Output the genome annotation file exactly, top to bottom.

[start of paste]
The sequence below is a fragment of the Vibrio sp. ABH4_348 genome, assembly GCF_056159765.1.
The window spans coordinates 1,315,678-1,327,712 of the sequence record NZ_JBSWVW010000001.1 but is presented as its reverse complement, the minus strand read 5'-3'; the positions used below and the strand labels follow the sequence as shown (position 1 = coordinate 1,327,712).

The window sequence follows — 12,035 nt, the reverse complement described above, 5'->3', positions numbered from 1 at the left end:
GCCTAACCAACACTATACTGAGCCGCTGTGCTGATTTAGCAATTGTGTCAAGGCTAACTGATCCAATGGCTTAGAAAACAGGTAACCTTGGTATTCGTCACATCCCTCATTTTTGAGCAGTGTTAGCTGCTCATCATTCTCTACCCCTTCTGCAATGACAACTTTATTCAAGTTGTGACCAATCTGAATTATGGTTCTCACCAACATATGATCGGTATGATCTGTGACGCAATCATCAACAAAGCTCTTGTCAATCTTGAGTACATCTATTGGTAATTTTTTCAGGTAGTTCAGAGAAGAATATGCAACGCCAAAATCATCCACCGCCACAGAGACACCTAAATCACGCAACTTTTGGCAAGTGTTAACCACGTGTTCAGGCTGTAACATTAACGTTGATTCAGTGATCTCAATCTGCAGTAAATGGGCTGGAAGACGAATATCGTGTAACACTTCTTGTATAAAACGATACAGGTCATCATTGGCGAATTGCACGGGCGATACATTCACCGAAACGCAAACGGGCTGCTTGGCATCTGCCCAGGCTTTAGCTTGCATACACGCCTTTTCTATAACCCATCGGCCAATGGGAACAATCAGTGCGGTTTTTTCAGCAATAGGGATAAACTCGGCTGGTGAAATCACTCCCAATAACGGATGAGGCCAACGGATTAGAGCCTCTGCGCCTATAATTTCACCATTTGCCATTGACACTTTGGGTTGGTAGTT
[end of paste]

The sequence below is a fragment of the Vibrio sp. ABH4_348 genome, assembly GCF_056159765.1.
The window spans coordinates 1,315,678-1,327,712 of the sequence record NZ_JBSWVW010000001.1 but is presented as its reverse complement, the minus strand read 5'-3'; the positions used below and the strand labels follow the sequence as shown (position 1 = coordinate 1,327,712).

The window sequence follows — 12,035 nt, the reverse complement described above, 5'->3', positions numbered from 1 at the left end:
GCCTAACCAACACTATACTGAGCCGCTGTGCTGATTTAGCAATTGTGTCAAGGCTAACTGATCCAATGGCTTAGAAAACAGGTAACCTTGGTATTCGTCACATCCCTCATTTTTGAGCAGTGTTAGCTGCTCATCATTCTCTACCCCTTCTGCAATGACAACTTTATTCAAGTTGTGACCAATCTGAATTATGGTTCTCACCAACATATGATCGGTATGATCTGTGACGCAATCATCAACAAAGCTCTTGTCAATCTTGAGTACATCTATTGGTAATTTTTTCAGGTAGTTCAGAGAAGAATATGCAACGCCAAAATCATCCACCGCCACAGAGACACCTAAATCACGCAACTTTTGGCAAGTGTTAACCACGTGTTCAGGCTGTAACATTAACGTTGATTCAGTGATCTCAATCTGCAGTAAATGGGCTGGAAGACGAATATCGTGTAACACTTCTTGTATAAAACGATACAGGTCATCATTGGCGAATTGCACGGGCGATACATTCACCGAAACGCAAACGGGCTGCTTGGCATCTGCCCAGGCTTTAGCTTGCATACACGCCTTTTCTATAACCCATCGGCCAATGGGAACAATCAGTGCGGTTTTTTCAGCAATAGGGATAAACTCGGCTGGTGAAATCACTCCCAATAACGGATGAGGCCAACGGATTAGAGCCTCTGCGCCTATAATTTCACCATTTGCCATTGACACTTTGGGTTGGTAGTT